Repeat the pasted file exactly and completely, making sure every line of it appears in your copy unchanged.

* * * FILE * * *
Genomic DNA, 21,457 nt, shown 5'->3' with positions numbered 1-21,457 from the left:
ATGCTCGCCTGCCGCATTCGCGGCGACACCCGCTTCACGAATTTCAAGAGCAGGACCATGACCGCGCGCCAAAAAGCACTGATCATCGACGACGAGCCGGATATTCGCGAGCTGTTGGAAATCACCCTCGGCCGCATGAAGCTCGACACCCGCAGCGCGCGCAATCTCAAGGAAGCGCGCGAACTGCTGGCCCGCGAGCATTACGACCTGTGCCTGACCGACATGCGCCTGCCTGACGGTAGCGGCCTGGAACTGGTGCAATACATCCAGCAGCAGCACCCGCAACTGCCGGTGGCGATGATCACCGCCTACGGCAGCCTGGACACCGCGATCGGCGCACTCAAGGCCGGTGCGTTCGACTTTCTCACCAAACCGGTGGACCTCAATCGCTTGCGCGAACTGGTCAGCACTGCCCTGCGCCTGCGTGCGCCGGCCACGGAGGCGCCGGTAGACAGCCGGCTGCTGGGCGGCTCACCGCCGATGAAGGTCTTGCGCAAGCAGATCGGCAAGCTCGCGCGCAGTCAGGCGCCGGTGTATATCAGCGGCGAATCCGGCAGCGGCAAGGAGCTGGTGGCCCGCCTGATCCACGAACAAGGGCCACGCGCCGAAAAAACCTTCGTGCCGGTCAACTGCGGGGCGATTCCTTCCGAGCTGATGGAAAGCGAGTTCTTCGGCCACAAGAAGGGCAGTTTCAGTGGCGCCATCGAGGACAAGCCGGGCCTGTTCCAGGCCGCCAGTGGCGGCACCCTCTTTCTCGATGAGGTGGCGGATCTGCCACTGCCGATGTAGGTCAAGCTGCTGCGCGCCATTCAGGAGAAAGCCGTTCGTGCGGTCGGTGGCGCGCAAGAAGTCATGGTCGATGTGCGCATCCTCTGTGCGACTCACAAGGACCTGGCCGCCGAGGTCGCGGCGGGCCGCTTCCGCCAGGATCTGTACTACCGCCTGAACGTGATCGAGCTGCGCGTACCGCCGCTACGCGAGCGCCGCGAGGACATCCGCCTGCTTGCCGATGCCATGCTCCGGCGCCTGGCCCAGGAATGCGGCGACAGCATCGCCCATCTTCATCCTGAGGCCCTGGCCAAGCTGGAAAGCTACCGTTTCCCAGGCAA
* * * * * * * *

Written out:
Genomic DNA, 21,457 nt, shown 5'->3' with positions numbered 1-21,457 from the left:
ATGCTCGCCTGCCGCATTCGCGGCGACACCCGCTTCACGAATTTCAAGAGCAGGACCATGACCGCGCGCCAAAAAGCACTGATCATCGACGACGAGCCGGATATTCGCGAGCTGTTGGAAATCACCCTCGGCCGCATGAAGCTCGACACCCGCAGCGCGCGCAATCTCAAGGAAGCGCGCGAACTGCTGGCCCGCGAGCATTACGACCTGTGCCTGACCGACATGCGCCTGCCTGACGGTAGCGGCCTGGAACTGGTGCAATACATCCAGCAGCAGCACCCGCAACTGCCGGTGGCGATGATCACCGCCTACGGCAGCCTGGACACCGCGATCGGCGCACTCAAGGCCGGTGCGTTCGACTTTCTCACCAAACCGGTGGACCTCAATCGCTTGCGCGAACTGGTCAGCACTGCCCTGCGCCTGCGTGCGCCGGCCACGGAGGCGCCGGTAGACAGCCGGCTGCTGGGCGGCTCACCGCCGATGAAGGTCTTGCGCAAGCAGATCGGCAAGCTCGCGCGCAGTCAGGCGCCGGTGTATATCAGCGGCGAATCCGGCAGCGGCAAGGAGCTGGTGGCCCGCCTGATCCACGAACAAGGGCCACGCGCCGAAAAAACCTTCGTGCCGGTCAACTGCGGGGCGATTCCTTCCGAGCTGATGGAAAGCGAGTTCTTCGGCCACAAGAAGGGCAGTTTCAGTGGCGCCATCGAGGACAAGCCGGGCCTGTTCCAGGCCGCCAGTGGCGGCACCCTCTTTCTCGATGAGGTGGCGGATCTGCCACTGCCGATGTAGGTCAAGCTGCTGCGCGCCATTCAGGAGAAAGCCGTTCGTGCGGTCGGTGGCGCGCAAGAAGTCATGGTCGATGTGCGCATCCTCTGTGCGACTCACAAGGACCTGGCCGCCGAGGTCGCGGCGGGCCGCTTCCGCCAGGATCTGTACTACCGCCTGAACGTGATCGAGCTGCGCGTACCGCCGCTACGCGAGCGCCGCGAGGACATCCGCCTGCTTGCCGATGCCATGCTCCGGCGCCTGGCCCAGGAATGCGGCGACAGCATCGCCCATCTTCATCCTGAGGCCCTGGCCAAGCTGGAAAGCTACCGTTTCCCAGGCAA